img_left = imread(argv[1]);
  img_right = imread(argv[2]);
  img_left_disp = imread(argv[1]);
  img_right_disp = imread(argv[2]);
  namedWindow("IMG-LEFT", 1);
  namedWindow("IMG-RIGHT", 1);
  setMouseCallback("IMG-LEFT", mouseClickLeft, NULL);
  while (1) {
    imshow("IMG-LEFT", img_left_disp);
    imshow("IMG-RIGHT", img_right_disp);
    if (waitKey(30) > 0) {
  return 0;

Finally the main function takes two rectified images as input and calls all the necessary functions to implement the epipolar matching.

Find the full code here:

Generating dense disparity maps: C++/OpenCV implementation

The idea is to extend the epipolar matching for all pixels in the left image. Hence much of the previous code is reused. The final output is a grayscale showing the various disparity levels of each pixel. If a pixel $(x,y)$ has disparity $d$, then the grayscale intensity of the corresponding pixel is $\frac{255 \times d}{d_{\max}}$.

void computeDisparityMapORB(int ndisp) {
  img_disp = Mat(img_left.rows, img_left.cols, CV_8UC1, Scalar(0));
  int x0 = kpl[0].pt.x;
  int y0 = kpl[0].pt.y;
  int yn = kpl[kpl.size()-1].pt.y;
  for (int i = 0; i < img_left.cols; i++) {
    for (int j = 0; j < img_left.rows; j++) {
      cout << i << ", " << j << endl;
      if (!isLeftKeyPoint(i,j))
      int right_i = getCorresPointRight(Point(i,j), ndisp);
      // left-right check
      int left_i = getCorresPointLeft(Point(right_i,j), ndisp);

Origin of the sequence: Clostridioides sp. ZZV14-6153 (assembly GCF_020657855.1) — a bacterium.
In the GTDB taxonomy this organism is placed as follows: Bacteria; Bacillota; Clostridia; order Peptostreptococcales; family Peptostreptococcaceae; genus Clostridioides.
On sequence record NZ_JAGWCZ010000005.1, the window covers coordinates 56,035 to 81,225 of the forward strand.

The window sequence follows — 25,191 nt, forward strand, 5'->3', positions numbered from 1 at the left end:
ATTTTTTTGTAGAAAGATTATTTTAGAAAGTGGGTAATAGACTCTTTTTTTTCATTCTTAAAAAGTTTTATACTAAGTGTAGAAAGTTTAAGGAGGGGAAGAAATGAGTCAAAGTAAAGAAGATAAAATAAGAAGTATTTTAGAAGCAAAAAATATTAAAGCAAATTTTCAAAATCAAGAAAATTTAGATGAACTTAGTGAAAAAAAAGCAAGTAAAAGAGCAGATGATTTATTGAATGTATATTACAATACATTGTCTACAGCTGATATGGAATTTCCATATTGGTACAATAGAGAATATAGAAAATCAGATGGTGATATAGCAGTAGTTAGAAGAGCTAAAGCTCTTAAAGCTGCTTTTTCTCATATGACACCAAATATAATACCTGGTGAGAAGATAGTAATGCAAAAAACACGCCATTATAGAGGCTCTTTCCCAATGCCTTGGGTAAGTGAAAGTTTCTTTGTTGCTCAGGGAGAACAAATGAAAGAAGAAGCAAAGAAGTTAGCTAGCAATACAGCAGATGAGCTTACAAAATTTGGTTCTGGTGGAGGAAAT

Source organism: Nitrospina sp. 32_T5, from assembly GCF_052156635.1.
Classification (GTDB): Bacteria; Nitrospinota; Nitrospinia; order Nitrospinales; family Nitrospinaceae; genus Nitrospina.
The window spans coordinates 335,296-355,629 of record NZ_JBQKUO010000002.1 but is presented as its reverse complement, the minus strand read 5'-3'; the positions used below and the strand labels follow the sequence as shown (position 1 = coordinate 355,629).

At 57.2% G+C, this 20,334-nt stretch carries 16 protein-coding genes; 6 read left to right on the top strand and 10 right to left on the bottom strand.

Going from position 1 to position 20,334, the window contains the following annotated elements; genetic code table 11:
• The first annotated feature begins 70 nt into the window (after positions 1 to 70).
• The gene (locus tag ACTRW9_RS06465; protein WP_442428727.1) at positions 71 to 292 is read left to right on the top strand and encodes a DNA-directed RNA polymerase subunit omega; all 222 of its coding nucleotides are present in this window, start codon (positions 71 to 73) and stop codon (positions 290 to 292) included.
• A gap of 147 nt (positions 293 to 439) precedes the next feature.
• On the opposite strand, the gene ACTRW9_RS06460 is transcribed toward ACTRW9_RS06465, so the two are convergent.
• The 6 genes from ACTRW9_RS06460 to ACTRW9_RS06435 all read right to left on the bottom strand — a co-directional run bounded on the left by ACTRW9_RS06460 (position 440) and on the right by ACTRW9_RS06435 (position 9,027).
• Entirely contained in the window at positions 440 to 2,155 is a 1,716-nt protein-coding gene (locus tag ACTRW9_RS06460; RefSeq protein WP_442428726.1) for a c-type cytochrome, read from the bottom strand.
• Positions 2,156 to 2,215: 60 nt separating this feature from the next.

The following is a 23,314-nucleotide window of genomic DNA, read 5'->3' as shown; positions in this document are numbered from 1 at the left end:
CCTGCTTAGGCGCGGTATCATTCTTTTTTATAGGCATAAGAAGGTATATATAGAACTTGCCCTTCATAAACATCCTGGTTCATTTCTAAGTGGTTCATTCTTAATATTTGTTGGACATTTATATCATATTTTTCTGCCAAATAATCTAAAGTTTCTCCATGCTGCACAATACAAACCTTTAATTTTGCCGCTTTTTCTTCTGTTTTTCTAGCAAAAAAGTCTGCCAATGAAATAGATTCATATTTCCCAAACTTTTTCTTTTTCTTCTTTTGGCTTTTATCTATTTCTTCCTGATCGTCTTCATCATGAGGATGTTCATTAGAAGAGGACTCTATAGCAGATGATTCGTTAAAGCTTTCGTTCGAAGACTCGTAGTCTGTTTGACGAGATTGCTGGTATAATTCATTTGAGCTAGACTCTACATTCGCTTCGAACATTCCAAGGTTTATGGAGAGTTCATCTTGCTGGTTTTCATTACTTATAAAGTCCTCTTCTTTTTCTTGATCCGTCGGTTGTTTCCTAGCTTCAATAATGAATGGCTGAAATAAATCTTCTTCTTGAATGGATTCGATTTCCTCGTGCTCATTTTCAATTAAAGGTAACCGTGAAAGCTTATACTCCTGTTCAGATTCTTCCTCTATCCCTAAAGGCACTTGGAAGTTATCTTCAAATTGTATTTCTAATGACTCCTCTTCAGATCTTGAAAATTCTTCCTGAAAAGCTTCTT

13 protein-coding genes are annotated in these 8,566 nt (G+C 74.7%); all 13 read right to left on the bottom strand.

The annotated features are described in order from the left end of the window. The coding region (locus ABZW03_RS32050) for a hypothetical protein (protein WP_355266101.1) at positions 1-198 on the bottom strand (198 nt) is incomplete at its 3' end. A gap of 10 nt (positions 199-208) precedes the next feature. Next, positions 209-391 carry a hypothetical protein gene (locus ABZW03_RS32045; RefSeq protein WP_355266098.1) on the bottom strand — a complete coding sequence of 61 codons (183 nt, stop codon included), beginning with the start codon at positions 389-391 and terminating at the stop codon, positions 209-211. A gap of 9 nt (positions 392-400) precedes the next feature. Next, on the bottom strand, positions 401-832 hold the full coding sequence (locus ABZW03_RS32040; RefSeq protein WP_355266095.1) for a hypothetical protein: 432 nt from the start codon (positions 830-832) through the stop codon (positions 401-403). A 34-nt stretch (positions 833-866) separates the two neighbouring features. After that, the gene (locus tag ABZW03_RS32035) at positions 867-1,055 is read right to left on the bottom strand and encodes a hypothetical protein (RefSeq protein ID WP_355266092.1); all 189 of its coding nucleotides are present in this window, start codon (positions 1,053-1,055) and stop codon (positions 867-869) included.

if (abs(left_i-i) > 5)
      int disparity = abs(i - right_i);<uchar>(j,i) = disparity * (255. / ndisp);

This is a very simple function which makes use of getCorresPointRight and getCorresPointLeft to find the left and right disparity respectively. If the left-right correspondence check is passed for pixel $(i,j)$ then the corresponding grayscale intensity is set in the disparity image, otherwise it is coloured black.

int main(int argc, char const *argv[])
  img_left = imread(argv[1], 1);
  img_right = imread(argv[2], 1);
  //namedWindow("IMG-LEFT", 1);
  //namedWindow("IMG-RIGHT", 1);
  while (1) {
    imshow("IMG-LEFT", img_left);
    imshow("IMG-RIGHT", img_right);
    imshow("IMG-DISP", img_disp);
    if (waitKey(30) > 0) {
      imwrite(argv[3], img_disp);
  return 0;

The main function caches the descriptor values and then calls the computeDisparityMapORB function to generate the dense disparity map.

Find the full code here:


The first three images are the disparity maps generating using ORB matching. (a) window: 5x5 (b) window: 11x11 (c) window: 15x15 (d) Ground truth disparity map.

Tsukuba Stereo Pair. The images shown above are the results of ORB-based disparity matching. As it is clearly seen the results are not as good as the ground truth but it is good enough for local window-based matcher. It can be clearly seen that the rods/support of the lamp is not correctly matched and the tripod stand behind is also not properly depicted. But the overall structure/shape of the scene is retained to a fair extent. Also the effect of window-size can be seen. The first image is a bit noisy due to a lesser window-size whereas the the other two are a bit smoother and patchy because of a greater window-size.

This data set was taken in the campus of IIT Kharagpur. A pair of Logitech C920s were used -- you can see the lens distortion is high. (a) Left image (b) Right image (c) Disparity map

IIT KGP Dataset. This is an outdoor data set. The above stereo pair was collected using two Logitech C920s. Although the disparity map looks fair but there are issues – disparities for the ground plane is not smooth enough. The 3D reconstruction would yield a rough ground plane which is not good if someone is using stereo for obstacle avoidance. This is one of the drawbacks of local methods for generating dense disparity maps.

More tools here: